Strenghten the community agreement

The idea of The Reef would be that it would be a fluid space for experimentation, where you can make mistakes and learn from them (anyone’s mistakes!).

The Reef already exists in its first small version since 3 years ago: social interactions, housing, zero waste habits…all the seeds are already here in Brussels and led by the Edgeryders community

The bigger Reef which we are co-designing would be:

A place for sustainable relationships (Gilles)
A place for learning
A place where transmission of knowledge happens, and a place that builds legacy (@BaobabUrbain / Isabelle, strongly endorsed by @Ugne)

Each commitment needs values to implement collectively on a daily basis. Values that are important to begin with, as emphasized by the group:

  • Acceptance, tolerance to difference
  • Diversity: socio-economic, cultural, linguistic (especially highlighted by Manuel and Noemi) - ‘To put the diversity of the City of Brussels in a house’
  • A prototyping mindset: continuous experimentation

How can we make buildings more sustainable? Reflections on the “Autonomous house”

Special Thanks to @matthias @malcolm @ilaria and Vincent <3
This was a hard topic to dive into. Framing the technical aspect of living green. The discussion was related to building materials, household appliances, the inhabitants’ “behavior of living” etc…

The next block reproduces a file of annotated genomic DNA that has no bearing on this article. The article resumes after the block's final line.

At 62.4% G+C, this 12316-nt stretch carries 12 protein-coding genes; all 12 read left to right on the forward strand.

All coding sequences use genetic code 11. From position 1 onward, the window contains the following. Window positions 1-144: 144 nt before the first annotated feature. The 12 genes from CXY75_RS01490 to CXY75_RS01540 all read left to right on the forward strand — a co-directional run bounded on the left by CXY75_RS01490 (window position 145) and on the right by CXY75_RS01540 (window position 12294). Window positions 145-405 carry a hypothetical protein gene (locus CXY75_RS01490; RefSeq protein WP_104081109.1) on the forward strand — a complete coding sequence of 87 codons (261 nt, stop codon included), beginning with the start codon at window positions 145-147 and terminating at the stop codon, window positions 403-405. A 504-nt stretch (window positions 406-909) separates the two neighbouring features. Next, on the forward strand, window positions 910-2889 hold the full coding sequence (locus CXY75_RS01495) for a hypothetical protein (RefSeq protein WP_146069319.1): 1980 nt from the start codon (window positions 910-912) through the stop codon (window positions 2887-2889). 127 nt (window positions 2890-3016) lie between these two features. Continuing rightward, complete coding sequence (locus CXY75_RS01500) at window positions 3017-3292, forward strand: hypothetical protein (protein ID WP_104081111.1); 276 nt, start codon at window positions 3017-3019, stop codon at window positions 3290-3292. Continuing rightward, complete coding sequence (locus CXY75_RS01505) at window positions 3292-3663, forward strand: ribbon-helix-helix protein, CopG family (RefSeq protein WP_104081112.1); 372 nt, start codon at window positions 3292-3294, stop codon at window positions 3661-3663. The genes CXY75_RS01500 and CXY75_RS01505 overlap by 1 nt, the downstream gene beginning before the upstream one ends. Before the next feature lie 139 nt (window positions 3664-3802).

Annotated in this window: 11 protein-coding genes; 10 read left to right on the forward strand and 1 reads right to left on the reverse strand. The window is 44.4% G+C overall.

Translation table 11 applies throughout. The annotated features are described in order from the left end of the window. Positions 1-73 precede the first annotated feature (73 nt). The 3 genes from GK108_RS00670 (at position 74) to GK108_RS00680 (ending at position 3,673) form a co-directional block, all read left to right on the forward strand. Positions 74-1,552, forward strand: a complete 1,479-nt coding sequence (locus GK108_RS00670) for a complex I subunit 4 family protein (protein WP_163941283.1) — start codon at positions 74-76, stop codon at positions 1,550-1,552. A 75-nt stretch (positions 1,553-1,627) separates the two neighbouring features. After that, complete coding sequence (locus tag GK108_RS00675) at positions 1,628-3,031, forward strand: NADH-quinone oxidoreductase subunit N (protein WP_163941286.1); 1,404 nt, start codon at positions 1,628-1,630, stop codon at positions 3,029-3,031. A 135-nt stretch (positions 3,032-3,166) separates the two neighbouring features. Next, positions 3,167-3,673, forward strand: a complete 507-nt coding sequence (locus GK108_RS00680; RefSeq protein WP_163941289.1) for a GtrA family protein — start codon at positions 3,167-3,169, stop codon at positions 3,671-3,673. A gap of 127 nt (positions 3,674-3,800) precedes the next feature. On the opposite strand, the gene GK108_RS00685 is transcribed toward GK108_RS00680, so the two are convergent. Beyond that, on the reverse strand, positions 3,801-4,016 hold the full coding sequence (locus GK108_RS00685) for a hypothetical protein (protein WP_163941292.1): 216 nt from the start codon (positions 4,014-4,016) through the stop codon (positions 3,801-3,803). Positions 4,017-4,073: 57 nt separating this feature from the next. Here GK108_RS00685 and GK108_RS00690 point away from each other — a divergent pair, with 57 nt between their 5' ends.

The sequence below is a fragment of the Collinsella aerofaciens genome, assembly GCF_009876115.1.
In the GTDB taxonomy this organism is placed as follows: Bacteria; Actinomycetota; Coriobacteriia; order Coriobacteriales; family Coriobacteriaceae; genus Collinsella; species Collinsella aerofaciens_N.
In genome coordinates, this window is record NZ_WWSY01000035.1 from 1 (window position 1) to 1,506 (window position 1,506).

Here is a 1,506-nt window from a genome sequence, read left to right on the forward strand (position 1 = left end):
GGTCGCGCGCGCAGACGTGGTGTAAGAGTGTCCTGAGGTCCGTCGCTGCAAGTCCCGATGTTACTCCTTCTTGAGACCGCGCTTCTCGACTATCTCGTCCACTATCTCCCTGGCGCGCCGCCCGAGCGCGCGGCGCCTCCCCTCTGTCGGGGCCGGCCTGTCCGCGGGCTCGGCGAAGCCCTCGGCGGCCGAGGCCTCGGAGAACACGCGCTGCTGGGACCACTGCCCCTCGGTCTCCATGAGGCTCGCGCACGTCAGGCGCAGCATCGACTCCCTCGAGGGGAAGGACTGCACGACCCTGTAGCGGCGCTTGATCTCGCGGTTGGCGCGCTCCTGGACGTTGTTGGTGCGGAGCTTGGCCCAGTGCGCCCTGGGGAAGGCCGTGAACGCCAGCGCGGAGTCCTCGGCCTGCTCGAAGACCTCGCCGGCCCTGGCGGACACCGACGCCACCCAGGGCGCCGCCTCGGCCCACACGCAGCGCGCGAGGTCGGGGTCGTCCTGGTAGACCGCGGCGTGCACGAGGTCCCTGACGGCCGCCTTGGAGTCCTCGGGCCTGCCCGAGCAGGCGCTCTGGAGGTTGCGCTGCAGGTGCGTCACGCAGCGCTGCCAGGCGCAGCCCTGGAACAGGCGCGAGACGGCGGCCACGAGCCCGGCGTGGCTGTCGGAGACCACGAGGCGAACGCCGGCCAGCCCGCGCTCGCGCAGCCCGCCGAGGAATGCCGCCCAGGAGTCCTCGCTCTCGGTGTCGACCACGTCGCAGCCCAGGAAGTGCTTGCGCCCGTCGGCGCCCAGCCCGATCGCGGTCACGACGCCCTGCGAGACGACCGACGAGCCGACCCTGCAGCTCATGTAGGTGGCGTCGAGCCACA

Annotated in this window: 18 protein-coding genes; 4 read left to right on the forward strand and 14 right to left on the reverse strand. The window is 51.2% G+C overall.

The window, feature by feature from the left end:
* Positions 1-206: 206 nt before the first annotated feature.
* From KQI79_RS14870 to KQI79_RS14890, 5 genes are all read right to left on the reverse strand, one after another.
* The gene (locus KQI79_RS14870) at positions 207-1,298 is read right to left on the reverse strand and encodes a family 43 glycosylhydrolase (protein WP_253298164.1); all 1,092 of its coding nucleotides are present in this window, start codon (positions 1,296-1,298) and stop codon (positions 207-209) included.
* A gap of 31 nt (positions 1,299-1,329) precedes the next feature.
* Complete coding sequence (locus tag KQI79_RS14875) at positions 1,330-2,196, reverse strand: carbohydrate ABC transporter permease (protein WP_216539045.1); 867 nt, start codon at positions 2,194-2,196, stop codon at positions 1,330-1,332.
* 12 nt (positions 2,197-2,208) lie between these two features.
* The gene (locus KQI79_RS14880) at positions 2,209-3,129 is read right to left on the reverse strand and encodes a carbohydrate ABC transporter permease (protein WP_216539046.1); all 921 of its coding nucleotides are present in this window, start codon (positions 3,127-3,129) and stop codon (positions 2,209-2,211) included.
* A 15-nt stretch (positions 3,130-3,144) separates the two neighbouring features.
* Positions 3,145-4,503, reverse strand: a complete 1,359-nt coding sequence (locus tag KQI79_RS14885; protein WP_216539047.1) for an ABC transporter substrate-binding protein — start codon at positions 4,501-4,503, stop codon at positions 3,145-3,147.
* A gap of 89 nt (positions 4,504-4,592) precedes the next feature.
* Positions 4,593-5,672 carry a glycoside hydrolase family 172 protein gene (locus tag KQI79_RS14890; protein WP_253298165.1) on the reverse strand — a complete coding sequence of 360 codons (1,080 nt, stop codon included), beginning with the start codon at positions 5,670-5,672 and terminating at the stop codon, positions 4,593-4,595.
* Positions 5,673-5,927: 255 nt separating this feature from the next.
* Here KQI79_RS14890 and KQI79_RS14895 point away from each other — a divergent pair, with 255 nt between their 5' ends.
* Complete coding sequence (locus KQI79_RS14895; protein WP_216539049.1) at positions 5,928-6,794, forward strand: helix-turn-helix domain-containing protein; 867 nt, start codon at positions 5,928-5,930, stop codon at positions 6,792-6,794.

Malcolm shared views Influenced by Brent and Robert Vale’s book “The Autonomous House”, an influential book in the 1970s. They approached a house as an input / output device. An “earthbound spacecraft” that should be self-sufficient. They thought about the flows going in and out: air, water, sewage etc… And then how to minimize the flows.

The capital consumption (embodied energy etc.) to build a perfect building has to be considered when thinking if a building is ecological or not. (Comment by Ilaria: That’s the basic idea of circular economy.)

Insulation: Usually you’d first insulate, then heat (as much as still needed). But there are challenges: Adding wall insulation on the outside of existing buildings is a problem. Because it may inhibit windows from working. And if you add insulation on the inside, the thermal mass of the building is of not much use for keeping the room temperature constant.

The Reef as a vehicle for social inclusion and ecological relationships


Caring for the environment (the culture) is a closed, bourgeois club these days. It costs energy to choose ecological behavior. It has to open up. Changing behavior only happens when you see the value.

Not everyone has the passion for the environment. People need to see the value for their own lives to engage in ecological behavior.
Not to mention: with open source tech, ecology becomes affordable and accessible to anyone.